SEEING the large cane baskets on sale at the ROC market yesterday was a reminder of the Melanesian Festival last year.
The cane baskets of Papua New Guinea native, Rana Sapu, were a popular attraction yesterday.
Rana has been living here for the past six years.
Her family relocated to Suva after her husband secured a job at the University of the South Pacific.
She manages the home and in her spare time indulges in craft work and a bit of gardening.
She says she did not have trouble adjusting to life in Fiji as it was similar to PNG.
"We have five kids and I don't work," she smiled.
"But I do some gardening I like flowers and have taken to planting cuttings, even some that have been thrown away by people," she said.
"For cuttings that have been discarded by others, I just plant them and keep tending them.
"I plant vegetables and herbs at home as well because the cost of vegetables in the market is quite expensive, especially the tomatoes."
But back to her PNG ware, Rana says the laundry baskets that are about a foot tall, are made from a kind of cane quite similar to bamboo.
And she says they are very strong, so strong in fact that they can easily outlive you, if you decided to buy one for your home.
"These baskets are strong and they last for many years," she says.
"Even your grandchildren will be able to use it if you buy one," she said.
That basically says a lot for the sturdiness of these baskets and it is probably be safe to say that money spent on one will be money well spent.
Now apart from the laundry baskets, there are smaller baskets or maybe we should call them trays that are for little bits and pieces around the home or the office, whichever suits your fancy.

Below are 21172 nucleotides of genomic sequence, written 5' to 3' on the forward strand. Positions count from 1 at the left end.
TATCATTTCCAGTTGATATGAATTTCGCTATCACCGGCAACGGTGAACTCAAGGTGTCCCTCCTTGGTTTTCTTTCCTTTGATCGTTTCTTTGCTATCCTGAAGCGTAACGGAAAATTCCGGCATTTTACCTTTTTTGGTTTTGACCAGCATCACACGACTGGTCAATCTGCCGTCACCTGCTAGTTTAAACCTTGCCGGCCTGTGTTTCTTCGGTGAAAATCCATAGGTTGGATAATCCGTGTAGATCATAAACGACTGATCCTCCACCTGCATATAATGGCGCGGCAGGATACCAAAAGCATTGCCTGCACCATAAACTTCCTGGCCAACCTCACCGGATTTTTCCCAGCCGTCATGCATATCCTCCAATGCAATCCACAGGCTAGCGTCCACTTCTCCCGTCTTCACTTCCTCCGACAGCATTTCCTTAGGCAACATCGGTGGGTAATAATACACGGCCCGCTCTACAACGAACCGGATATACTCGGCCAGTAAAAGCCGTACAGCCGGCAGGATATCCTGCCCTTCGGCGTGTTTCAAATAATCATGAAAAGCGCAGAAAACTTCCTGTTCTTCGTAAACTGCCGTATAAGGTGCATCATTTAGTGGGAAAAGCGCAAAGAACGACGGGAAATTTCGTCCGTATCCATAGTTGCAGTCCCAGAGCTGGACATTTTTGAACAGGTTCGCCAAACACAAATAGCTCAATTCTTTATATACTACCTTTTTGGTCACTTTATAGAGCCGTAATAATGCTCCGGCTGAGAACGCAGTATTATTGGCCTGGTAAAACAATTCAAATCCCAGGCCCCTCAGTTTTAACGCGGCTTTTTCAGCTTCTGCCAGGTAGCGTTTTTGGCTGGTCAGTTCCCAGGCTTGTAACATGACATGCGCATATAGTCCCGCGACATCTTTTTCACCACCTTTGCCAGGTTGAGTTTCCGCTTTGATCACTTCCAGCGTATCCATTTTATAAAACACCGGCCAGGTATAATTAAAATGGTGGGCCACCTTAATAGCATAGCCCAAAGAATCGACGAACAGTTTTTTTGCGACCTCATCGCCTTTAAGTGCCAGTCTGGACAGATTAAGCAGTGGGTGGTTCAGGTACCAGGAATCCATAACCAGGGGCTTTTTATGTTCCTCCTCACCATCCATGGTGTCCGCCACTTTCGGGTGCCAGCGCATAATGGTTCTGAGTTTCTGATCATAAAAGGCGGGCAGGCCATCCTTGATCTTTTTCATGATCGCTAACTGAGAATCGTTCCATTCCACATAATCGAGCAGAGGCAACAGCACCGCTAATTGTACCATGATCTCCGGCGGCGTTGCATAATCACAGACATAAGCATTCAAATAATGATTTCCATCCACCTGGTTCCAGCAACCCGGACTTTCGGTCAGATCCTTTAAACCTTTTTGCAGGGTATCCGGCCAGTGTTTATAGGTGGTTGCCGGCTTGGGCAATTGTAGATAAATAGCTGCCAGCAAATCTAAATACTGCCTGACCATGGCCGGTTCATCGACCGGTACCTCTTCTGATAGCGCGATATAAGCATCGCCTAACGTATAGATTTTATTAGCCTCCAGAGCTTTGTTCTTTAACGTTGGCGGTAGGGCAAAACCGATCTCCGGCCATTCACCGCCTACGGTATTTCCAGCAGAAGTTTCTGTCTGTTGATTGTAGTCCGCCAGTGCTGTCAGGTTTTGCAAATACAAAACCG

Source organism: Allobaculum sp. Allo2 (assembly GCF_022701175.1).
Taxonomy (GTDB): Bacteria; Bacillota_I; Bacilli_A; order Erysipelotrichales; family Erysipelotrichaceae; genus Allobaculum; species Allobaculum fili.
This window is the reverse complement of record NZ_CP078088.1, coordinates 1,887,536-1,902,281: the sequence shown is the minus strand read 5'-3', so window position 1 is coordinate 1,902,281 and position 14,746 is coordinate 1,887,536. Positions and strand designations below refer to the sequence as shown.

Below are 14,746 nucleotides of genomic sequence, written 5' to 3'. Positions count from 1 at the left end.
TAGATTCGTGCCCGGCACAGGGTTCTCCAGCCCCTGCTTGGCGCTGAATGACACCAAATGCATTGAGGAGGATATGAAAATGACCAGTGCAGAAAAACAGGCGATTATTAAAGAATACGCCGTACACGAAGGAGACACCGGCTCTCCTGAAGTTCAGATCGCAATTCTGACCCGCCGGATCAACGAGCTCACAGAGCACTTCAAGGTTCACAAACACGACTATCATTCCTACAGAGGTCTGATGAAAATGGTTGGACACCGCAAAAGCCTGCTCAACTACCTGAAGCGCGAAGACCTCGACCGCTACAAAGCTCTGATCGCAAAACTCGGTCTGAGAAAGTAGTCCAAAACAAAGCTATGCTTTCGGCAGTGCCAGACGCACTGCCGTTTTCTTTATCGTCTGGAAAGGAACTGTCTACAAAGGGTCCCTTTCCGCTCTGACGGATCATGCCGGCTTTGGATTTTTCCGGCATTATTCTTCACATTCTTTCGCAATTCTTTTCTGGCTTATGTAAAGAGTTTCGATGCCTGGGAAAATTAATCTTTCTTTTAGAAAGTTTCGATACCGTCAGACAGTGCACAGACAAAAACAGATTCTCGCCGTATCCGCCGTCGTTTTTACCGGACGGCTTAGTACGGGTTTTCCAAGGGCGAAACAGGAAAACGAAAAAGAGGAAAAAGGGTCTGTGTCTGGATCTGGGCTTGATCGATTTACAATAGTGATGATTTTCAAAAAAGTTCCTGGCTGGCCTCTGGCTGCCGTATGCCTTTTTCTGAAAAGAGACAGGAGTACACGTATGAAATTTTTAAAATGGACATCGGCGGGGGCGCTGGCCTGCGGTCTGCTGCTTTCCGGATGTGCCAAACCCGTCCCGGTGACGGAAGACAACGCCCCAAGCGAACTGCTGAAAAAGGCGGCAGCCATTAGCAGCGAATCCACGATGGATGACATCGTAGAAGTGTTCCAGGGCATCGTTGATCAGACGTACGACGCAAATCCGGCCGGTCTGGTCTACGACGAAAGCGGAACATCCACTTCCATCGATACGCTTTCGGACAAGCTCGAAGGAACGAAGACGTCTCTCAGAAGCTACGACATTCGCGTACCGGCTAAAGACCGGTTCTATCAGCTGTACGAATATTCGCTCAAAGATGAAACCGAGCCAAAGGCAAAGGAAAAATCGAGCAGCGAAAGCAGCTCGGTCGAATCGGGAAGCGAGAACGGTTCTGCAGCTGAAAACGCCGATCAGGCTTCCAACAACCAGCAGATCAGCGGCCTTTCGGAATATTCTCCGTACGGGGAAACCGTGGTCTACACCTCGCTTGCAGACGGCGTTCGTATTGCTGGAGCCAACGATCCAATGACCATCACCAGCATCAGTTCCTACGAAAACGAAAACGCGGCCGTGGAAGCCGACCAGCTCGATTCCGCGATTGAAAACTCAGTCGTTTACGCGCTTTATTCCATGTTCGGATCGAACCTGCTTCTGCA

Hanging in front of her stall were the woven bilum or bags that PNG is famous for as they are colourful and are handwoven.
"These are called bilum and are done through needlework," says Rana.
And although it may seem like the bags will take a little time to finish, Rana says otherwise.
"The bilum takes a long time to complete because the kula (woollen strands) had to be rolled out before you can use it to weave the bags."
She says in the process, the kula is rolled in such a way so that it can be knitted into a bag.
It is complicated process and not as easy or simple as it looks.
"It's easier for you to see what is being done rather than explaining."
The other kind of bilum she was selling were made out of a material that she said was similar to pandanus leaves or voivoi and these are very steady.
Rana says these bags or bilum are used by women in PNG to carry food to the plantations and farms and have even been used to carry babies.
So you can only imagine how long these bags can last probably as long as the laundry baskets.
Oh, and Rana doesn't really make these here as she gets them when she goes home for a visit but she does make the kula woven bags but yesterday she had the lone bag she had completed hanging up for sale and says she doesn't really have that much time to keep knitting them.
"They take a lot of time to make."
So during her visit home over Christmas last year, Rana brought back a few of her native wares and markets them whenever possible.
She has been a frequent face at the ROC Market over the last year and this year and says she loves coming there because she gets to meet a lot of people.
But this she does alone or with friends as her kids prefer to stay at home rather than accompany her to the market.